Why don’t we exit Schengen?


Posted on 01/10/2019 par Esther Marsó

Votes on for Barcelona, Monday, March 25, 2019


I. The Schengen area, at the outset, is not the direct result of the European construction: because of the  slow progress of the institutions in this field, a convention between states was draft, firstly between five countries, including France. It then expanded to 26 countries, including 22 members of the European Union. Its most spectacular and concrete achievement remains the removal of control at the internal borders: the fact of no longer needing to have his passport checked to move within it. Gradually, Schengen law has been incorporated into EU law.

II. Because of migratory flows and security issues, some are proposing to “get out of Schengen”, that is to say to go back to a national system of border control.

But certain realities remain. Firstly, for a resident of a non-member state, the Schengen system is only valid for short stays: below three months, a resident of a third-party state can move freely between several countries space provided they are not reported, have sufficient resources (among others conditions). Beyond three months, it is the States that decide, nationally, to grant or not a visa.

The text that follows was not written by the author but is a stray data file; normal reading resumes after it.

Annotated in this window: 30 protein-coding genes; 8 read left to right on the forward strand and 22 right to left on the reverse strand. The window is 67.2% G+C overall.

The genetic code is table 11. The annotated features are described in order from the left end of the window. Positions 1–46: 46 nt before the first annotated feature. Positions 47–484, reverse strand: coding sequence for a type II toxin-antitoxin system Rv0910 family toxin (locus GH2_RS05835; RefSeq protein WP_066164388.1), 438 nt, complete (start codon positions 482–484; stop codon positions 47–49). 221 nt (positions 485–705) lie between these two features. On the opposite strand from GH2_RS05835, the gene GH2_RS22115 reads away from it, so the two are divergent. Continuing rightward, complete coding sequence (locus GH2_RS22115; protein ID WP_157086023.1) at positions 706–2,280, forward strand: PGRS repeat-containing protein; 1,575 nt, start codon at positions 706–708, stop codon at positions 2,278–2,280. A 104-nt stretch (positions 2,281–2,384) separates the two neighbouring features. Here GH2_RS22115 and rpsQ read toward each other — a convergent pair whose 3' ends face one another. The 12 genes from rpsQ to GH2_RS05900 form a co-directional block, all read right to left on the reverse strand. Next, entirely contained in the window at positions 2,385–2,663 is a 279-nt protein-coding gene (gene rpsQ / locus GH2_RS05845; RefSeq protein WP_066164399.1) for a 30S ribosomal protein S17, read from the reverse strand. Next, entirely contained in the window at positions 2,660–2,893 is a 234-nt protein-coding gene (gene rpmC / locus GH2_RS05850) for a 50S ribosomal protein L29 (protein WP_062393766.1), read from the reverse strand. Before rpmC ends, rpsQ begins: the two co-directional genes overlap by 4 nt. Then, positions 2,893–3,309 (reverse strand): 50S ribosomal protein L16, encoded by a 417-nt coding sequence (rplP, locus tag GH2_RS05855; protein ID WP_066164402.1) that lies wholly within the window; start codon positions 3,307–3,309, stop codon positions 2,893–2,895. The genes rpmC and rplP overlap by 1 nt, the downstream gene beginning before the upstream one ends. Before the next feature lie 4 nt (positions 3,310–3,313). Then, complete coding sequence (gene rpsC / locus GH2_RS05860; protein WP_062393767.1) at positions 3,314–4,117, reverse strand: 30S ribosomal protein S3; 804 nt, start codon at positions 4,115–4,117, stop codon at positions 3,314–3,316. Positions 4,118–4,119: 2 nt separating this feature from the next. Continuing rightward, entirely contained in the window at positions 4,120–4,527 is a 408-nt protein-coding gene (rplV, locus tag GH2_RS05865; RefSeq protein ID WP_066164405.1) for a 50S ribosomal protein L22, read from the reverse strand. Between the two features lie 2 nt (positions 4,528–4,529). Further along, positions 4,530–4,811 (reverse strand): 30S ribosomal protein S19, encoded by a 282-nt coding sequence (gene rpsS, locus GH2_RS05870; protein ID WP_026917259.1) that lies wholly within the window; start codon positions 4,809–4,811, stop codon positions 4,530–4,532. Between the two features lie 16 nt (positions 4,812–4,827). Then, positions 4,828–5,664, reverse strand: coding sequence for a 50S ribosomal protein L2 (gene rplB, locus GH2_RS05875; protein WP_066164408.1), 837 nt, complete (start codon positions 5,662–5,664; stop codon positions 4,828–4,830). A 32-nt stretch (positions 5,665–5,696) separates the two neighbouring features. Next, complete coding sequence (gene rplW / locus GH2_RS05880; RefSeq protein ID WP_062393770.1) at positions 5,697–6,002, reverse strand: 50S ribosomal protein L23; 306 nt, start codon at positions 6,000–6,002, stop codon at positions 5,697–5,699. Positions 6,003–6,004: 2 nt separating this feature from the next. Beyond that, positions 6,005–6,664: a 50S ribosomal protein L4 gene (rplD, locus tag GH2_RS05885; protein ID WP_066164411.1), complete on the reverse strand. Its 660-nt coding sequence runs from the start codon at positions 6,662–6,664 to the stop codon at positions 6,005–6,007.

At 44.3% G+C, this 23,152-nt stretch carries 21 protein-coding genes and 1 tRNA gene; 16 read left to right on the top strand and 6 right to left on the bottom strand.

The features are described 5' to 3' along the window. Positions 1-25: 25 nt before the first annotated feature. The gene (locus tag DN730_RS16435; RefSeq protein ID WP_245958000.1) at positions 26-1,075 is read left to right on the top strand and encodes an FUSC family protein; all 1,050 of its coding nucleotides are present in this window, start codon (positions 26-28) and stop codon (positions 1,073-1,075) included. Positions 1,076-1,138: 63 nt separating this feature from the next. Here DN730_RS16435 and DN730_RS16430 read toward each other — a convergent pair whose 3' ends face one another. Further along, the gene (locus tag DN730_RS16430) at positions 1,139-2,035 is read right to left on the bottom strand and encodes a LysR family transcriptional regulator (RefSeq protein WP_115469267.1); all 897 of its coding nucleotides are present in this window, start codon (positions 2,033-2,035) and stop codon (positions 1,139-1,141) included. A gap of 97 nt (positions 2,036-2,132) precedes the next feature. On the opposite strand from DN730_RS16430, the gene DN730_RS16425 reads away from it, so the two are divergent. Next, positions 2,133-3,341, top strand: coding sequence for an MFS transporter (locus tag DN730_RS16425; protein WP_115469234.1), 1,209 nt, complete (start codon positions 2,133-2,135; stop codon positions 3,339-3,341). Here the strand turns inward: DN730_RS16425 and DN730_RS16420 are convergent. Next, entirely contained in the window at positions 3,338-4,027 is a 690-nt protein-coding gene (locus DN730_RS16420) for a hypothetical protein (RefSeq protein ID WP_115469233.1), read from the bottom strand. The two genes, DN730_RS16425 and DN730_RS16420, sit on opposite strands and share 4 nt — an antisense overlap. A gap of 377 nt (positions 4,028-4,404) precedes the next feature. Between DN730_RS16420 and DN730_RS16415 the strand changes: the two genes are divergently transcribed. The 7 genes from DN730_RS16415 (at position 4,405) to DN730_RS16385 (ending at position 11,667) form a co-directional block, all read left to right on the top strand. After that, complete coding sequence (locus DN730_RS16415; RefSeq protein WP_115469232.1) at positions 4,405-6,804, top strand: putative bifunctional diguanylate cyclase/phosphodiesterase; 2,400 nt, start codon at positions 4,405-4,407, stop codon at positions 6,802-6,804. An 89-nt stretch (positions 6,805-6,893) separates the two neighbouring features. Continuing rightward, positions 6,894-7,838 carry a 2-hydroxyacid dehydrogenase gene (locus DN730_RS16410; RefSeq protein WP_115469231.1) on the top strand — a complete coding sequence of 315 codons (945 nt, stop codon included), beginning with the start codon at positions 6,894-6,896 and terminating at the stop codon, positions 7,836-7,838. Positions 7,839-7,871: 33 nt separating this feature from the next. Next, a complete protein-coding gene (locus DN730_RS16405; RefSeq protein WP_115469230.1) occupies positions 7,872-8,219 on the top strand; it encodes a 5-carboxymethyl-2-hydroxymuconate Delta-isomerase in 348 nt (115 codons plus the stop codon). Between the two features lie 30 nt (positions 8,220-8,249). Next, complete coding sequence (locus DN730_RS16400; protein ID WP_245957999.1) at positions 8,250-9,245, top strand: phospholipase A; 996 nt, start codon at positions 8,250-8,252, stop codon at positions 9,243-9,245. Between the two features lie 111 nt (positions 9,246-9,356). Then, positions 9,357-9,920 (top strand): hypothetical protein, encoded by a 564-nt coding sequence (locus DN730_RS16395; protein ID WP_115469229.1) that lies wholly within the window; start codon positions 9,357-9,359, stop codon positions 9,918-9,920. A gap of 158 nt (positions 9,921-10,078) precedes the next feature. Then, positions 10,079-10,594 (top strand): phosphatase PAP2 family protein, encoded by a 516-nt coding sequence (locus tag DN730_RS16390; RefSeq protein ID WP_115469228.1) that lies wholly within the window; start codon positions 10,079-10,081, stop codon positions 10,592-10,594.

Secondly, the lack of control at the internal borders was matched on the one hand by a harmonization of social rights (ie ease of installation and absence of discrimination, which benefits, inter alia, frontier workers or to French expatriates), on the other hand countervailing measures: deeper police and judicial cooperation, common control at the Union’s external borders …Thirdly, even under the Schengen system, it is possible, in certain circumstances, to re-establish its borders (as France did in November 2015) and even to carry out, without any particular event justifying it, continuous controls, in the vicinity of the borders.

III. The cost of a Schengen exit would be particularly significant : congestion of goods, slowing down of trade, lesser mobility of workers – it is generally quantified at significant amounts (1% of Europe’s GDP according to France-Stratégie). Although this option is defended by political groups, a consensus, yet difficult to implement, exists on the reinforcement of control at the external borders (current reform of the European Border Guard), better cooperation against -terrorist (project, also in progress, of “European Prosecutor’s Office”) and inter-connected advantage files, as well as a harmonization of asylum conditions.